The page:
“My designs are often about normal things that have gone a bit strange,” says Gitta Gschwendtner. “Obviously functionality is important, but I want my work to be more demanding. Some pieces take on a life of their own.”

Considering how highly books are respected, it’s strange how little is known about the mysterious world of publishing. Journalist and author Kester Rattenbury probes the arcane workings of a dilettantish industry and argues that while publishers are fighting to be noticed on the mass market, the very nature of the book is changing.

Brixton Prison is a long way from the catwalk, but this is where the celebrated fashion duo Eley Kishimoto choose to operate – well, next door anyway. Apparently, from the roof of their three-storey building (a former jam factory) you can sometimes see the inmates playing football in the exercise yard.

Foster and Partners has reached its corporate apotheosis. Norman Foster’s office has created a contemporary building in London with an unmatched place in the public’s perception of the capital, and topped it with the most prole baitingly spectacular corporate space in the city.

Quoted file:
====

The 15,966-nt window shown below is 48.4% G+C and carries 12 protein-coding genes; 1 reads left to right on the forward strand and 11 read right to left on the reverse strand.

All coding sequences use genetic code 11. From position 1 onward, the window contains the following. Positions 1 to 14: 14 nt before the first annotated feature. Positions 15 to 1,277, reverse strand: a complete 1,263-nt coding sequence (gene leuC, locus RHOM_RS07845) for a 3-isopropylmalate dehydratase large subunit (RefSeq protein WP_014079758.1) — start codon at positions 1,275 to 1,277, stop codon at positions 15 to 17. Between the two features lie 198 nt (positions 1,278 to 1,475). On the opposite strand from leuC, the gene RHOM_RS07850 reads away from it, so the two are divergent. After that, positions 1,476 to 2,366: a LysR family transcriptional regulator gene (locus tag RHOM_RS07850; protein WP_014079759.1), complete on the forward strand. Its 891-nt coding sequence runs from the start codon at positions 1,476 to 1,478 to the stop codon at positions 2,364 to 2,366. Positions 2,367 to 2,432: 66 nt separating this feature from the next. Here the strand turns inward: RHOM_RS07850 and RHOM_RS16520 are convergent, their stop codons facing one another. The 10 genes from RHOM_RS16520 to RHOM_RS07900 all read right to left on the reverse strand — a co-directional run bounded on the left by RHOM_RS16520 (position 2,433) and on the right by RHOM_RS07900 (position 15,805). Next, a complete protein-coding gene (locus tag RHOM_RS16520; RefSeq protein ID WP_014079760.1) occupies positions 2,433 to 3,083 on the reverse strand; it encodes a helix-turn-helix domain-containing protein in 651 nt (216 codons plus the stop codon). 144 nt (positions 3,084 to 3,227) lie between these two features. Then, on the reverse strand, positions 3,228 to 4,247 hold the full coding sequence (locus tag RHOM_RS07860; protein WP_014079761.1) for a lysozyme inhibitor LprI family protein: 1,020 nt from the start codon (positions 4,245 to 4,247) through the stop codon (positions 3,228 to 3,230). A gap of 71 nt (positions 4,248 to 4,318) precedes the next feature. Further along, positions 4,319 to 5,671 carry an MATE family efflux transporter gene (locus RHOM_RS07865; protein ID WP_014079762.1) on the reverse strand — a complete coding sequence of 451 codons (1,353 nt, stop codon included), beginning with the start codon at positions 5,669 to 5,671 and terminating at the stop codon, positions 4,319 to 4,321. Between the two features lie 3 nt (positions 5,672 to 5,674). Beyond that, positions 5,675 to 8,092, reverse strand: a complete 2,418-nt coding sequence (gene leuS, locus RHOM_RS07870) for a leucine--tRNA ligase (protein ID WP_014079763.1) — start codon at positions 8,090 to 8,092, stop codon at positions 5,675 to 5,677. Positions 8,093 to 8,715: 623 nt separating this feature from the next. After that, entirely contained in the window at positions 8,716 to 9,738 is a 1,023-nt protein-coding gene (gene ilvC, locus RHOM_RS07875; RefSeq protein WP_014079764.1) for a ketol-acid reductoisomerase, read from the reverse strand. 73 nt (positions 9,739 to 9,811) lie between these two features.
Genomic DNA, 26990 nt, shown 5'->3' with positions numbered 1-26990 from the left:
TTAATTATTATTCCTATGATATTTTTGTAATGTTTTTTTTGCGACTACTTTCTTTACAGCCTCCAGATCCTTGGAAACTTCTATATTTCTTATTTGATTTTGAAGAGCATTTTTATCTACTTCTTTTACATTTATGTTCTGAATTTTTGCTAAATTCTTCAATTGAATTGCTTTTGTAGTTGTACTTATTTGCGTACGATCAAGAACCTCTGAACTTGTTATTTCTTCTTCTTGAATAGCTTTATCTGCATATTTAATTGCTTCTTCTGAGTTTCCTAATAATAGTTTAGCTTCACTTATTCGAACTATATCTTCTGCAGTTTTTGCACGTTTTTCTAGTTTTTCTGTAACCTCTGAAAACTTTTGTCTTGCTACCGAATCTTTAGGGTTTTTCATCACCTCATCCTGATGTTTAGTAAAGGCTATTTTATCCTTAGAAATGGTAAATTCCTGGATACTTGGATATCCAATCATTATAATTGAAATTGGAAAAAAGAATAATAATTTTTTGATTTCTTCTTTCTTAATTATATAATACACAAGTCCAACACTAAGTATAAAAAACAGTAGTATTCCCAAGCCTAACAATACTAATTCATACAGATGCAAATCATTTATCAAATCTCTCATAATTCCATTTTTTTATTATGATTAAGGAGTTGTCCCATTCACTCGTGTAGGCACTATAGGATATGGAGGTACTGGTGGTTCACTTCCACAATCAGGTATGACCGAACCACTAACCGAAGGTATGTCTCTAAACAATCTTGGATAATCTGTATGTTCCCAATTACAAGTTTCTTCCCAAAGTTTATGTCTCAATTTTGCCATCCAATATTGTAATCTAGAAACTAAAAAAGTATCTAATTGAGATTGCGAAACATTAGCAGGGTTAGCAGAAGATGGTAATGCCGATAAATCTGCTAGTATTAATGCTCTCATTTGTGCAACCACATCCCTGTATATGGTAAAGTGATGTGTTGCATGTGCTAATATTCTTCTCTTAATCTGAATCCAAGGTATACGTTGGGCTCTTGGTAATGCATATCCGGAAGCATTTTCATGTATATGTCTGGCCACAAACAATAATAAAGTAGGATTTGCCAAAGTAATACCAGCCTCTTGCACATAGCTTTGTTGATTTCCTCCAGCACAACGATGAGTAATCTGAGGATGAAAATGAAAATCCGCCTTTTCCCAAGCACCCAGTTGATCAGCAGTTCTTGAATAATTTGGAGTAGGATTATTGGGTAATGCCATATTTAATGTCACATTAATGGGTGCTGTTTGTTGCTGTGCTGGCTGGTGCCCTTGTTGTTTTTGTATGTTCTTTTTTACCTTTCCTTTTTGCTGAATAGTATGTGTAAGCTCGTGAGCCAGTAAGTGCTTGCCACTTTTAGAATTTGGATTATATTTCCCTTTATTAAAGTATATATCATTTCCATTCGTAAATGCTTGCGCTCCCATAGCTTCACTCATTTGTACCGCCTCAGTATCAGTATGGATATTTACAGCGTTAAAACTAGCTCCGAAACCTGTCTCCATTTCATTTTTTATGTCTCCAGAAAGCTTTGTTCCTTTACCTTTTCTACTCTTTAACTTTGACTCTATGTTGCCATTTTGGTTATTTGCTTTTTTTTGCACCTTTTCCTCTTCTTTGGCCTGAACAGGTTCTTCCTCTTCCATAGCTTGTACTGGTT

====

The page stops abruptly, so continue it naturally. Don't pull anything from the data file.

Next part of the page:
Plus fours and anarchy? The day the streets of east London became a golf course.

Seattle has set a new standard for public architecture in America with the opening of Rem Koolhaas’ Central Library.

Kingsdale School is a lonely example of how England’s crumbling state schools could be rethought, redesigned and rehabilitated with imagination rather than mediocrity.

Italian designer and architect Gaetano Pesce was in London recently to relaunch his 1969 UP chair. He met up with icon for a few frank words on meaningful design, boring architecture and the beauty of the badly made.

Digital audio broadcasting is supposed to be radio for the i-pod generation, so what’s with this Eighties droid affair that looks like it belongs on the nursery floor and takes a genius to use?